Book Review: The Meadows by Stephanie Oakes
In 2015, Stephanie Oakes wrote a brilliant book called The Sacred Lies of Minnow Bly, which would go on to be made into a TV show. So when I saw that Stephanie Oakes had written a new book, I could not wait to read it. And it did not disappoint.
Publisher’s Book Description:
“A story of pain, injustice, love, resistance, and hope, this glorious book will lodge inside you and make you feel everything.” —Helena Fox, award-winning author of How It Feels to Float
A queer, YA Handmaid’s Tale meets Never Let Me Go about a dystopian society bent on relentless conformity, and the struggle of one girl to save herself and those she loves from a life of lies
Everyone hopes for a letter—to attend the Estuary, the Glades, the Meadows. These are the special places where only the best and brightest go to burn even brighter.
When Eleanor is accepted at the Meadows, it means escape from her hardscrabble life by the sea, in a country ravaged by climate disaster. But despite its luminous facilities, endless fields, and pretty things, the Meadows keeps dark secrets: its purpose is to reform students, to condition them against their attractions, to show them that one way of life is the only way to survive. And maybe Eleanor would believe them, except then she meets Rose.
Four years later, Eleanor and her friends seem free of the Meadows, changed but not as they’d hoped. Eleanor is an adjudicator, her job to ensure her former classmates don’t stray from the lives they’ve been trained to live. But Eleanor can’t escape her past . . . or thoughts of the girl she once loved. As secrets unfurl, Eleanor must wage a dangerous battle for her own identity and the truth of what happened to the girl she lost, knowing, if she’s not careful, Rose’s fate could be her own.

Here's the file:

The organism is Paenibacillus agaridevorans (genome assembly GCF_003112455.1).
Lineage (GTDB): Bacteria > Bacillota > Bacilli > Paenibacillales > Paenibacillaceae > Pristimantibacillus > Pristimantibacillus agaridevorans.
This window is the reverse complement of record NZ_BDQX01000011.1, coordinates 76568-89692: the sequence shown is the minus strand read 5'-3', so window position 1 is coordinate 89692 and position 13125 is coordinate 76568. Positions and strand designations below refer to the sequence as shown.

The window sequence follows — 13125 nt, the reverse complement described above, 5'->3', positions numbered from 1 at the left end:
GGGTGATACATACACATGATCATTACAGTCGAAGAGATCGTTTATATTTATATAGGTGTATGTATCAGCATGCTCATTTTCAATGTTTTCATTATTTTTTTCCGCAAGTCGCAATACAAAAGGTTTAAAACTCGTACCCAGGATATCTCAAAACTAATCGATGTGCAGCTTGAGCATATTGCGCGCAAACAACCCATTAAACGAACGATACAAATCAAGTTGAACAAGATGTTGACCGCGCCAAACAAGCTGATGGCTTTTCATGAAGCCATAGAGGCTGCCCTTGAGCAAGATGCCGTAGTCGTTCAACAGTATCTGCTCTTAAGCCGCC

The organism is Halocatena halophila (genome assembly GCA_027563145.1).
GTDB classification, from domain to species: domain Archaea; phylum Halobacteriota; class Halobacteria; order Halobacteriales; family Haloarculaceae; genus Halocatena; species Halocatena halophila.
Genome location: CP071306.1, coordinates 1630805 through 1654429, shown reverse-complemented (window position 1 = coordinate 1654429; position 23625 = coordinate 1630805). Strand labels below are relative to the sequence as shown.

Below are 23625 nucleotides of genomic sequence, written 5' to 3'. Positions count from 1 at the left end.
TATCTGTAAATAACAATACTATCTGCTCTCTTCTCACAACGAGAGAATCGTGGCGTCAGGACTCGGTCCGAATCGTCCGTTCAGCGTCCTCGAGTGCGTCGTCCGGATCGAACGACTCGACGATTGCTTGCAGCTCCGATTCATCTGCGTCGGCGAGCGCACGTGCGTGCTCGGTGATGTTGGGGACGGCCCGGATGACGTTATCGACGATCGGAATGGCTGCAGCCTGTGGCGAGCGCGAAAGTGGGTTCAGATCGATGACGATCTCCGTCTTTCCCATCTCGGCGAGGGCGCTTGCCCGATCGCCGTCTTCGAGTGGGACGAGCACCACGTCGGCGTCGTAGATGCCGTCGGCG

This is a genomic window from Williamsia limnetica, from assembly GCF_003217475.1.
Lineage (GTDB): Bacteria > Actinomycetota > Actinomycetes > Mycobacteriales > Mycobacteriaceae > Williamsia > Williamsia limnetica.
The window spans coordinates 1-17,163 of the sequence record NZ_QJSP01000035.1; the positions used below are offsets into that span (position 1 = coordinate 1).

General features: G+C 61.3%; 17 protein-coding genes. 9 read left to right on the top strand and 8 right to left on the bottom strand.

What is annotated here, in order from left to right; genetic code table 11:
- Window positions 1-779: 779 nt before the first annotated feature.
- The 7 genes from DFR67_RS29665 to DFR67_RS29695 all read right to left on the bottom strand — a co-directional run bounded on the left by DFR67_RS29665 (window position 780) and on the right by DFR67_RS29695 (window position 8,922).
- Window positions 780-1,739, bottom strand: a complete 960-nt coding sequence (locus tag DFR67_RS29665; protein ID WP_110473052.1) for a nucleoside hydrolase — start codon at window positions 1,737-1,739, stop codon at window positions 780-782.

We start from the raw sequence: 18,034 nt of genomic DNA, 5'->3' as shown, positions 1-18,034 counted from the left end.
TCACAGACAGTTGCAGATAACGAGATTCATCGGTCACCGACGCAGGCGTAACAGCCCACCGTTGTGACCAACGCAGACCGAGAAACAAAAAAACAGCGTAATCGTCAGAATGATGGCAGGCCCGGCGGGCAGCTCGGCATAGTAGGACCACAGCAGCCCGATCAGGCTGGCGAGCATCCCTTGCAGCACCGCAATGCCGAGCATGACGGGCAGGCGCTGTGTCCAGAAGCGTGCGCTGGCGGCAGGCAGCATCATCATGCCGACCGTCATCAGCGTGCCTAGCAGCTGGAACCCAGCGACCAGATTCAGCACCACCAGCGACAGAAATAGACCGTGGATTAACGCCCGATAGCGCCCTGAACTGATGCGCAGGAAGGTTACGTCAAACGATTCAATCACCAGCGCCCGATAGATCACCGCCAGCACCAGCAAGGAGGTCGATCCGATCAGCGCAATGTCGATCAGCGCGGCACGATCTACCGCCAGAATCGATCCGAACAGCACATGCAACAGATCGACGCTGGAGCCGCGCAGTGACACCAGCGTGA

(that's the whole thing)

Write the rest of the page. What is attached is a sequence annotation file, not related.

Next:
A raw and timely masterwork of speculative fiction, The Meadows will sink its roots into you. This is a novel for our times and for always—not to be missed.
Told in alternating chapters of the past and present, we learn about this dystopian world built on lies and prejudice where girls are taught to be the perfect wives. It’s a story about enforced and toxic gender roles and trying to force all people into the same heteronormative molds, despite the harm it may be doing. It’s a searing commentary on many of the issues that have plagued the world, including racism, gender issues, and anti-LGBTQ rhetoric and policies. It also dips its toe into surveillance culture, something a lot of teen readers may not be thinking of though they definitely should be.
This is a profound story with fantastic writing that will be great companion reads to classics like Margaret Atwood’s THE HANDMAID’S TALE.
And once you have finished reading it, do go back and read THE SACRED LIES OF MINNOW BLY which also tackles a lot of important discussions about what it means to be a teen girl in our world.
What People are Saying:
“Evocative prose and worldbuilding shot through with equal parts melancholy and hope” —PW (starred review)
“Timely and gripping, [with] a new revelation always around the corner” —Kirkus Reviews
“Atmospheric and unsettling . . . Belongs in every collection” —Natalie C. Parker, author of the Seafire series
“Extraordinary” —Helena Fox, author of How It Feels to Float
Filed under: Book Reviews
About Karen Jensen, MLS
Karen Jensen has been a Teen Services Librarian for almost 30 years. She created TLT in 2011 and is the co-editor of The Whole Library Handbook: Teen Services with Heather Booth (ALA Editions, 2014).
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